For cooking, I have written in the past about induction electric ranges, and I’m really fond of our electric grill shown here. Lift it off its stand and you can use the grill on your countertop. You can’t do that with a gas grill! And it plugs into a standard 120V patio outlet. We bought ours at Home Depot for $100. Food grilled on it tastes just as good as when cooked on a gas grill.
Can the electrical grid handle the increased use of electricity over fossil fuels, given, for example, that by 2030 over 50% of car sales in America will be all-electric? You may have read warnings that widespread adoption of EVs will overwhelm our electrical transmission systems, but I disagree. Solar panels are being installed just as quickly and perhaps more so, and that electricity is consumed within your neighborhood if not by yourself, reducing the needed distribution from the utility. And, as I said, even with Level 2 charging, an EV only draws the same amount of electricity as a clothes dryer.
Home builders can and should adapt to this trend, and are in fact required to do so in some jurisdictions. Every new home should be solar-ready if not solar-powered, by building chases into the home which could accommodate the electrical lines serving roof-mounted solar panels. Also, garages should be wired with a 240V outlet on their front walls in addition to the usual 120V outlets on three walls.
I was encouraged to see that a new 300-unit apartment complex about to break ground in Lakewood between Colfax and 15th Place and between Owens and Pierson Streets is, according to the plans I saw, going to have over 40 EV parking spaces in its garage.
One of the more interesting flaws in the Realtor Magazine article was the suggestion that home garages should be insulated or even heated to avoid shortening the life of an electric vehicle’s battery. This is a misinterpretation of the fact that EVs lose range in the winter. It’s not that the battery loses power in cold weather, but rather that heating the car’s cabin uses battery power which thereby reduces the car’s range, as does the heating of the battery itself to its optimum operating temperature.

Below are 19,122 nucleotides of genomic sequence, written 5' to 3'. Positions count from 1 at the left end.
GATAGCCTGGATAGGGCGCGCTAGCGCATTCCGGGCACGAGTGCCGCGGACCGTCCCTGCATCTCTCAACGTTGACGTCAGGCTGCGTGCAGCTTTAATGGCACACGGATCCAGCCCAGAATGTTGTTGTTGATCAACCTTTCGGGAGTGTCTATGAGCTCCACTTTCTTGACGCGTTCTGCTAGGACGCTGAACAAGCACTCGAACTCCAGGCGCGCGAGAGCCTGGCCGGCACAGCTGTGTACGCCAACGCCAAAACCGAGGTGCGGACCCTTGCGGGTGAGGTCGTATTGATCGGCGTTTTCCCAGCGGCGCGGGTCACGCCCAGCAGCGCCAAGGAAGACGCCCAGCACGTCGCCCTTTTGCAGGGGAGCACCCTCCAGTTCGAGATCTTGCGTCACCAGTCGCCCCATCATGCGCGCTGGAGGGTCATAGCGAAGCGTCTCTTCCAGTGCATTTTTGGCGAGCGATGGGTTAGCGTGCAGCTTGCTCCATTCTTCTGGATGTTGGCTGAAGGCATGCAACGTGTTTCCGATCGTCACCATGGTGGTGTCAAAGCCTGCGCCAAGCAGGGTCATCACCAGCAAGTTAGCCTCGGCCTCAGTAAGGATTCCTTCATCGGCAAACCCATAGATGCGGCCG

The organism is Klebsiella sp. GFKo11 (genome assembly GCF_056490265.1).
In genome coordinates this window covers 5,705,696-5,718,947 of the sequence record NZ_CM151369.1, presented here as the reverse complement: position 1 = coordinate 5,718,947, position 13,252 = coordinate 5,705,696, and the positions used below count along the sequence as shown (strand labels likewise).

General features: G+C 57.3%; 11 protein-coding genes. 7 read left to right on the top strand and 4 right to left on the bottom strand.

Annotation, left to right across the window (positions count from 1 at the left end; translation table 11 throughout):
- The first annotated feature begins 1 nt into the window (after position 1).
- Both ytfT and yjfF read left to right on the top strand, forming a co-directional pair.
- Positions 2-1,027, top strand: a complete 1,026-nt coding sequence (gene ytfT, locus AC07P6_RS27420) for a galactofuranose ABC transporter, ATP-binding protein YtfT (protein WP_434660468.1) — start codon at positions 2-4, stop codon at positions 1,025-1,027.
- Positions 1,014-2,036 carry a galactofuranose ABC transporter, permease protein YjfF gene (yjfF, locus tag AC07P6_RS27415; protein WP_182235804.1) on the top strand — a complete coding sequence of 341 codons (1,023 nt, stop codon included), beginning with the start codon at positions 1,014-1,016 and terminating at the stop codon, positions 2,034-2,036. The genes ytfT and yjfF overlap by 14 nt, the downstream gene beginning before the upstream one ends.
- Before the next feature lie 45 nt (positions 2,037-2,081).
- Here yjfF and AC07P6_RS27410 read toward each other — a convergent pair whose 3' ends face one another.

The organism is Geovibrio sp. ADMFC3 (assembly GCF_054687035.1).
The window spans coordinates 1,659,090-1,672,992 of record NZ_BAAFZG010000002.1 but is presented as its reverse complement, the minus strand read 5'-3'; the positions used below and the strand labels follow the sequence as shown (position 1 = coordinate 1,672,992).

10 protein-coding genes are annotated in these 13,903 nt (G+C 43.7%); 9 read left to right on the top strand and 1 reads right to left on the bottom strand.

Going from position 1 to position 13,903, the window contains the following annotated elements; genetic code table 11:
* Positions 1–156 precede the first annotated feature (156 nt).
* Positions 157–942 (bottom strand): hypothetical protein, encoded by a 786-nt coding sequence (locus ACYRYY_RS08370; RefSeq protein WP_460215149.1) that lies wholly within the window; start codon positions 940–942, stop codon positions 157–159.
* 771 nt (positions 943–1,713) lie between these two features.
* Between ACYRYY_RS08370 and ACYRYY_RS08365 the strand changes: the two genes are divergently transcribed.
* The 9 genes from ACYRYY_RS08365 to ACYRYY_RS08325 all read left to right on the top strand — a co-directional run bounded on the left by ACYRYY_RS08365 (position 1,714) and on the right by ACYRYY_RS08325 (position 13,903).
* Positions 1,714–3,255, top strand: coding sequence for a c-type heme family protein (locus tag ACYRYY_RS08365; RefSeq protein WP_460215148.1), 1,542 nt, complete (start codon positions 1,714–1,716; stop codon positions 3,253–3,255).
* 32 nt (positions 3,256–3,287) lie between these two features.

I could have written it myself! I can’t improve upon the wording, so here it is, verbatim:
More homeowners understand the importance of “decarbonizing” everything from products to transportation, and especially their homes, says Chicago- and Boulder, Colo.-based architect Nate Kipnis of Kipnis Architecture + Planning. “The way we can best do this is by eliminating all fossil fuels use from houses and including induction cooktops rather than gas for cooking, which offers safer, faster, and more even cooking,” he says. Kipnis recommends using either an air-source heat pump (mini-split) for the HVAC system or a ground source system (geotherm-al). The big payoff, he says, is that renewable energy has become the cheapest form of electricity generation.
The effect of pandemic lockdowns has triggered more interest in working at home, a trend that will be long-lasting and possibly permanent.
Early in the pandemic we saw a surge in real estate activity as buyers sought more space for working from home. Compounding that was a desire for more at-home entertainment and exercise. People want not only a home office, but a home theater and a home workout facility. These are features that will, in my opinion, dominate home design and buyer demands for at least the coming decade.
People feel safer at home, but they don’t want to feel cloistered. They want elbow-room.
Lockdowns also triggered more separations and divorces as couples who weren’t really in love found that being cloistered together at home didn’t work for their relationship. This also contributed to the real estate boom of 2020 and into 2021.
Real estate was considered an “essential service” in the early days of Covid-19 lockdowns, and we Realtors certainly relished the lack of traffic and traffic jams on local highways. Those days of free-flowing traffic may be gone, but there is still a widespread appreciation of working from home and doing less commuting. This means continued buyer activity focused on finding additional home office space.
Some homeowners are finding that additional space at home instead of trading up to a bigger home. There’s increased interest, for example, in building ADUs over detached garages, not to create rental income (a great idea) but for the homeowner’s own use as a studio or office away from family distractions.